Steering: Pepin knew the Lithium Hawk would have to be registered as a motorcycle, so he opted for handlebars instead of a rack-and-pinion system; he was worried that the regulatory authorities might not approve a steering wheel. The handlebars he used initially were difficult to turn at low speeds, so he had to entirely rebuild the front of the chassis. (When he had the vehicle inspected, the regulators said they would have been fine with a steering wheel.)
Brakes: The vehicle has hydraulic brakes, but Pepin mainly relies on a regenerative braking system to stop. When he wants to accelerate, he twists the handlebar throttle toward himself, and to slow down, he turns it away. This sends a signal to the motor controller to slow the rear wheel. The Lithium Hawk’s motor behaves as a generator, and the controller captures the excess energy that’s produced and routes it to the cells, extending the vehicle’s range.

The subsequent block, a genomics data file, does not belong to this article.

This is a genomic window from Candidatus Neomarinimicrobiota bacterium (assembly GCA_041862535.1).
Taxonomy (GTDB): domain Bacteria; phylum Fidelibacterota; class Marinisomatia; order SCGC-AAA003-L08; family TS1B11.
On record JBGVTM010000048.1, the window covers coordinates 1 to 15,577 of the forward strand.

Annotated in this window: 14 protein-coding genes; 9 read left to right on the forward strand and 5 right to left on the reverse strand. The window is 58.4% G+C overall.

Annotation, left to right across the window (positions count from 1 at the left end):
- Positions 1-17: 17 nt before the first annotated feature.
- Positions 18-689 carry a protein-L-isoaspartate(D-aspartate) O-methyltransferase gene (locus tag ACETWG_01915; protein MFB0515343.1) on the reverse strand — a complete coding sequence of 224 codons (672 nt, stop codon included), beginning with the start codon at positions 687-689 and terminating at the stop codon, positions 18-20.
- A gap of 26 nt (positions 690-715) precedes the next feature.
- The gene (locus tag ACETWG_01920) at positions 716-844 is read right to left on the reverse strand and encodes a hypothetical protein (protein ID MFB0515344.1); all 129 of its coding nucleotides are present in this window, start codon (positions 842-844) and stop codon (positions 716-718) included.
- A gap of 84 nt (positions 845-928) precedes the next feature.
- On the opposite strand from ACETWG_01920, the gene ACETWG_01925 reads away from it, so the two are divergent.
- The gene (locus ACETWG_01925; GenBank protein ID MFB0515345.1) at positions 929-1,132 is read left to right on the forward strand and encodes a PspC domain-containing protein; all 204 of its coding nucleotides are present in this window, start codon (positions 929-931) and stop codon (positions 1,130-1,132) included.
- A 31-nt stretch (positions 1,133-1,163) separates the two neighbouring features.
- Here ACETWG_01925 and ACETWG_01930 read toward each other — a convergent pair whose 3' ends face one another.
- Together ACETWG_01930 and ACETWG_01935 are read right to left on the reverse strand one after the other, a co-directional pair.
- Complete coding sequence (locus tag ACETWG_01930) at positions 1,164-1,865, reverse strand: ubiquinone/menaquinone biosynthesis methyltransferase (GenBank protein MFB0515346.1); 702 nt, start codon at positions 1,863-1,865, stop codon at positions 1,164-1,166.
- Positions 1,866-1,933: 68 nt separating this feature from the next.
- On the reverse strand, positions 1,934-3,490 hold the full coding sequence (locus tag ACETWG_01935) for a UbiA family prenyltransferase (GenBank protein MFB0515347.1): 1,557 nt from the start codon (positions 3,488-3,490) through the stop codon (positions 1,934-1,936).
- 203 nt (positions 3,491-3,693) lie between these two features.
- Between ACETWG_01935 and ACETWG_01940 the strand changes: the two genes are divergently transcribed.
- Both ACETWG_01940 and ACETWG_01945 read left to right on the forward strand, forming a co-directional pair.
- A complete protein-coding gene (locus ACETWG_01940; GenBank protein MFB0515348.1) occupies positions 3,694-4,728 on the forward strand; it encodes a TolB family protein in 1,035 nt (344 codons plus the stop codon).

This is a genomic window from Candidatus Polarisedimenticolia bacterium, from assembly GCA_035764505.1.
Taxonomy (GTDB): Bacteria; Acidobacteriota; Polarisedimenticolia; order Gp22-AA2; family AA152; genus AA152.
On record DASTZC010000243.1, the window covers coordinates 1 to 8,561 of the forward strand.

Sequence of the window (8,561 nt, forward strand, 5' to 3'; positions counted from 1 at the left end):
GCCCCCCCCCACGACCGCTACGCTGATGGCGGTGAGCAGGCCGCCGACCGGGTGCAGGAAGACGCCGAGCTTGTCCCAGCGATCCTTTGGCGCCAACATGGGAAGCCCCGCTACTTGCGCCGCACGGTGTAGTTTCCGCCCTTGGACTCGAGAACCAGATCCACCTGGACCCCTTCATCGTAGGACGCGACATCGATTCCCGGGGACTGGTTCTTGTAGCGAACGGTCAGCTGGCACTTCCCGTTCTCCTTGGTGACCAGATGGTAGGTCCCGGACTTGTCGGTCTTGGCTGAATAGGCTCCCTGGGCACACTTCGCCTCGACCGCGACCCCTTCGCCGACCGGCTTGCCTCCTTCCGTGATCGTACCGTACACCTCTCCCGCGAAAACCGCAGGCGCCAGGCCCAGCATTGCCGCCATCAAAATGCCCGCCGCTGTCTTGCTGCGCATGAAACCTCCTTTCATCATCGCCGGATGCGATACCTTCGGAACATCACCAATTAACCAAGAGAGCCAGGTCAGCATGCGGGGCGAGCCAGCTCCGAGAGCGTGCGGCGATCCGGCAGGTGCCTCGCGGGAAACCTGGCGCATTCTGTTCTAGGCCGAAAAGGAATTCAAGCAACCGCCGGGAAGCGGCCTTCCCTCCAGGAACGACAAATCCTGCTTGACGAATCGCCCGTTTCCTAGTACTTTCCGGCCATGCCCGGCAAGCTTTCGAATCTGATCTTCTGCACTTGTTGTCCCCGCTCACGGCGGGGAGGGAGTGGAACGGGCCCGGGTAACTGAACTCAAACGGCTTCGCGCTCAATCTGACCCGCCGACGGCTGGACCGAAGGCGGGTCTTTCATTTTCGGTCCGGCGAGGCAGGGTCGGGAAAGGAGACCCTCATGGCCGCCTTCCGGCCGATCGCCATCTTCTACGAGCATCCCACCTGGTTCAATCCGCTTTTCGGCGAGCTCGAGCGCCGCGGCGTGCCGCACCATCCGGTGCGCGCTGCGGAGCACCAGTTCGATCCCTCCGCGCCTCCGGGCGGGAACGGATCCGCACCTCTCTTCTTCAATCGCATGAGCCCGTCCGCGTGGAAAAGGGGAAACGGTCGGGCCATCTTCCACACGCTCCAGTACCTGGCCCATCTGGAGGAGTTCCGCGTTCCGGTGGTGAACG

Performance: Pepin has driven more than 2,000 miles in the Lithium Hawk, and he says it out-accelerates practically every other vehicle on the road. He can jump from 45 mph to nearly 70 in about two seconds. At this point he won’t estimate the actual range of the vehicle, in part because it’s a skeleton. Had he decided to enclose the Hawk in an aerodynamic shell as he initially planned, the range would increase significantly at highway speeds.single page
Five amazing, clean technologies that will set us free, in this month's energy-focused issue. Also: how to build a better bomb detector, the robotic toys that are raising your children, a human catapult, the world's smallest arcade, and much more.